To prepare, the astronauts spent countless hours training in NASA’s Neutral Buoyancy Lab in Houston, Texas, where they were able to practice every step of their spacewalks on full-scale models of the Space Station in a 40-foot deep pool that is able to simulate weightlessness. Behnken said they made sure to schedule their training runs close together so they could get a true feel for the level of fatigue they’d feel while on orbit.
“We would learn how our bodies responded to it and also the way that we needed to react,” he said. “Whether it was to slow down a little bit or to back each other up a little bit more.”
Mission Specialist, Nicholas Patrick, is submerged in the Neutral Buoyancy Lab pool for spacewalk training. Image courtesy of NASA.
Patrick echoed praise of their time spent in the NBL and affirmed what Robinson said about the mental as well as physical challenges of spacewalks.
“I know when I get out of the [NBL], my brain is generally more tired than my arms,” he said.
Despite fatigue and a detailed list of tasks to complete during each EVA, there are some perks to having your workroom 200 miles above earth. Behnken recalled that on his first spacewalk during STS-123 in 2008, it was all business.
“When you step out and start to perform your spacewalk, it can be really easy to just start and focus on the task at hand, so you can get wrapped in just doing the next step and next step and then pretty soon 4, 5, 6 hours have passed and it’s time to come inside,” he said. “I think oftentimes for folks’ first spacewalk they sometimes don’t have a full recollection of all the experiences they may have been exposed to because they were so focused on what they were trying to get done.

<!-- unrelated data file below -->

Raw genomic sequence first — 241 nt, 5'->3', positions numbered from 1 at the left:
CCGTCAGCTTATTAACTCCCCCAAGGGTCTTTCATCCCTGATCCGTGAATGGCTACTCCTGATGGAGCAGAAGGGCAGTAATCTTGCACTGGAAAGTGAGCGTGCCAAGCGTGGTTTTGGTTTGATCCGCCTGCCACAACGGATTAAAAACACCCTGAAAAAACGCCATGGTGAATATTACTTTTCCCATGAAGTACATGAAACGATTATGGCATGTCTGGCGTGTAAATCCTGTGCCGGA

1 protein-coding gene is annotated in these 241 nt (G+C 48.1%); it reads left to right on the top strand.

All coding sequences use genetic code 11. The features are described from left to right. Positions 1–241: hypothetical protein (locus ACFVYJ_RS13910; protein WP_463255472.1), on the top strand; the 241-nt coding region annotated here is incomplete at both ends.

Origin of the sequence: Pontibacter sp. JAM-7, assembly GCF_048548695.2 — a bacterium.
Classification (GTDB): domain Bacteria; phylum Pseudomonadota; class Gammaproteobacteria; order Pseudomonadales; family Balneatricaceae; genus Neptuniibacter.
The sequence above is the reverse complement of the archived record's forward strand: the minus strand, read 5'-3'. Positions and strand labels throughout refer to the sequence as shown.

“While you’re working, you’re always looking at hardware. You’re looking at man-made stuff,” he said. “And if you really want to get a good look of the cosmos or space itself, you have to turn away from the work that needs doing.”
Behnken finally got a chance to do just that during his third and final spacewalk of STS-123 when he was able to give himself a “good tether” and attach to the Space Station and then looked out into space and down on Earth. He remarked on the spectacular view of Earth’s active atmosphere, something that was in contrast to the static pictures of the shell around the planet that we are so used to seeing in pictures.
“[The atmosphere is] all different layers moving at all different speeds,” he said. “And so when you see the different layers of clouds you see all that happening, moving at different speeds.
“It’s like watching a fractal pattern in a mathematics equation get distributed and laid out in front of you. It’s mesmerizing, like watching a fire at a campsite. And then on top of that, to put sunrise and sunset through that with the prism of of the atmosphere with all that going through it, and to see the colors mixed in with the clouds and all these different layers doing their intricate dance, it’s beautiful and it’s mesmerizing.”
Views like that could be distracting, but the spacewalkers have several things to help them focus on the task at hand. Detailed check lists, constant observation and instruction from crew inside the ISS and back in Mission Control, and some very cool tools make the work just as inviting as the view. Patrick talked about his favorite EVA tool, the Pistol Grip Tool.
“It looks like a huge drill on steroids. It’s really a driver, not a drill. This thing has torque settings that are very accurate. It has a little LED readout that lets you read the torque and the turns, and it’s weightless in space. It’s incredibly heavy on earth – it must weigh about 30 pounds – but in space it’s weightless, of course, and it’s great. I carry it on my holster, on my right hip for all of my three EVAs so if you’re watching the video, you’ll see this PGT out there.”
And you should be watching. Set your DVR to record your shows tonight, and instead, marvel at the live footage from outer space while these two tinkerers get to work. As Nicholas Patrick said, “We have the biggest MAKE project out there!”